With President Biden and Congress looking at a federal tax increase in 2021, this may be the time to consider converting savings from a traditional IRA into a Roth account for tax-friendly features that benefit retirees and their families.
Roth IRAs were created by Congress as part of the Taxpayer Relief Act of 1997, allowing people to deposit after-tax income into retirement accounts. In return for paying taxes up-front, savers see fewer restrictions and there are no taxes on growth or withdrawals.
But Roth accounts were not created for everyone. Income limits have prohibited high-earning retirement savers from opening Roth accounts, but there is a loophole in the tax code that allows higher earners to benefit from the retirement savings option.
This backdoor Roth IRA strategy allows investors to convert money from a traditional IRA to a Roth IRA. Of course, investors who take advantage of this loophole must pay taxes on the money they move from the traditional IRA, but if the traditional IRA money is moved directly into a Roth, there are no penalties. Once a traditional IRA is entirely converted to a Roth, another part of the loophole opens. Savers can deposit up to $6,000 per year into their nondeductible traditional IRA, then convert that contribution into their Roth and pay no income taxes.
With a potential tax increase looming, this may be a good time to consider a backdoor conversion to avoid paying a higher tax rate on traditional IRA withdrawals. In addition to Roth investments growing tax free, people enjoy other benefits as well.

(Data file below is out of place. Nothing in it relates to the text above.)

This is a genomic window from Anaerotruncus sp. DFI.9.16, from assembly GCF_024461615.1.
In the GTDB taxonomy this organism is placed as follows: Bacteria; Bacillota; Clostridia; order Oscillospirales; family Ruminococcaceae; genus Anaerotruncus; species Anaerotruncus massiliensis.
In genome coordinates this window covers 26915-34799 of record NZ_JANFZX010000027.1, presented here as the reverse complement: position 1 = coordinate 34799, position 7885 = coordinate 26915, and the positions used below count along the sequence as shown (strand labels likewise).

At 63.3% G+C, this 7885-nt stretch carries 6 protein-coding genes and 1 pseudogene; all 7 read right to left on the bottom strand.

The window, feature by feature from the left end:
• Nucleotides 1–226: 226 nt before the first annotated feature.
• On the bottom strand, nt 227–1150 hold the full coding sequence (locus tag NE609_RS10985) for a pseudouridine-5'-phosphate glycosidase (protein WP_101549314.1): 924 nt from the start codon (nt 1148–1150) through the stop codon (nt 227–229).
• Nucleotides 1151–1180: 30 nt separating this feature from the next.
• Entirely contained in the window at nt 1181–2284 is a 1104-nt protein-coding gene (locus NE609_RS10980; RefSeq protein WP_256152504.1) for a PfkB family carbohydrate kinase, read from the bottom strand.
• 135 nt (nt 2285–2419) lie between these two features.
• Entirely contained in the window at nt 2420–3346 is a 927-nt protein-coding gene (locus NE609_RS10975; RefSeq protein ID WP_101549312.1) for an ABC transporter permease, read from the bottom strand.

There are no minimum distribution requirements for Roth accounts. That means the government cannot force investors to withdraw their money at age 72, like it can with traditional IRAs. Because Roth IRAs have no required minimum distribution age, a person can convert traditional IRA savings to a Roth account and leave the money for their children to draw from tax-free for up to 10 years.
Also, a saver can withdraw contributions from a Roth account without paying income taxes or a penalty regardless of their age. However, there are restrictions on withdrawing investment earnings for those younger than 59½. But those taxes and penalties are waived if the money is used for certain purposes, such as the down payment of up to $10,000 on a first home, or if the saver becomes permanently and totally disabled.
Earnings also can be withdrawn to help pay for the birth or adoption of a child, or to pay for qualified education expenses, such as tuition, fees, books, and housing, but, in this instance, the saver would have to pay income taxes. The 10% penalty would be waived, however.
Each investor’s situation is different, so it is always a good idea to consult with a financial fiduciary, but generally, Roth accounts are the best type of retirement savings vehicle, by far, and this may be a good time to make the move.